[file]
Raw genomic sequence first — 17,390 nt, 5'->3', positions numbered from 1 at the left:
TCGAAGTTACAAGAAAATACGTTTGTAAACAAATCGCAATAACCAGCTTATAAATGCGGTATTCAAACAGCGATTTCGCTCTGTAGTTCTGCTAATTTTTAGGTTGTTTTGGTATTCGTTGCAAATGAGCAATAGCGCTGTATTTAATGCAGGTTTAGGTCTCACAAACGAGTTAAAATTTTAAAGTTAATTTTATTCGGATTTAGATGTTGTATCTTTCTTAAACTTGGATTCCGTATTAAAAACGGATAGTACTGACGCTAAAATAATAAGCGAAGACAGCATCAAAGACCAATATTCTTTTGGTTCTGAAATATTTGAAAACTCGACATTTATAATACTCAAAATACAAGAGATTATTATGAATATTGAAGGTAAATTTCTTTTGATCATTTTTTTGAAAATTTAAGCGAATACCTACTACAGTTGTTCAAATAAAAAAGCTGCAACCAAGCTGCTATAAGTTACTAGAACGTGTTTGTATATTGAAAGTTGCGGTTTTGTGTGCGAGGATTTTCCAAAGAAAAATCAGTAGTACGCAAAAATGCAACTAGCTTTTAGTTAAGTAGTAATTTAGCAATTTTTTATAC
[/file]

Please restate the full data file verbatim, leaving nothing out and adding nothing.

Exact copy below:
Raw genomic sequence first — 17,390 nt, 5'->3', positions numbered from 1 at the left:
TCGAAGTTACAAGAAAATACGTTTGTAAACAAATCGCAATAACCAGCTTATAAATGCGGTATTCAAACAGCGATTTCGCTCTGTAGTTCTGCTAATTTTTAGGTTGTTTTGGTATTCGTTGCAAATGAGCAATAGCGCTGTATTTAATGCAGGTTTAGGTCTCACAAACGAGTTAAAATTTTAAAGTTAATTTTATTCGGATTTAGATGTTGTATCTTTCTTAAACTTGGATTCCGTATTAAAAACGGATAGTACTGACGCTAAAATAATAAGCGAAGACAGCATCAAAGACCAATATTCTTTTGGTTCTGAAATATTTGAAAACTCGACATTTATAATACTCAAAATACAAGAGATTATTATGAATATTGAAGGTAAATTTCTTTTGATCATTTTTTTGAAAATTTAAGCGAATACCTACTACAGTTGTTCAAATAAAAAAGCTGCAACCAAGCTGCTATAAGTTACTAGAACGTGTTTGTATATTGAAAGTTGCGGTTTTGTGTGCGAGGATTTTCCAAAGAAAAATCAGTAGTACGCAAAAATGCAACTAGCTTTTAGTTAAGTAGTAATTTAGCAATTTTTTATAC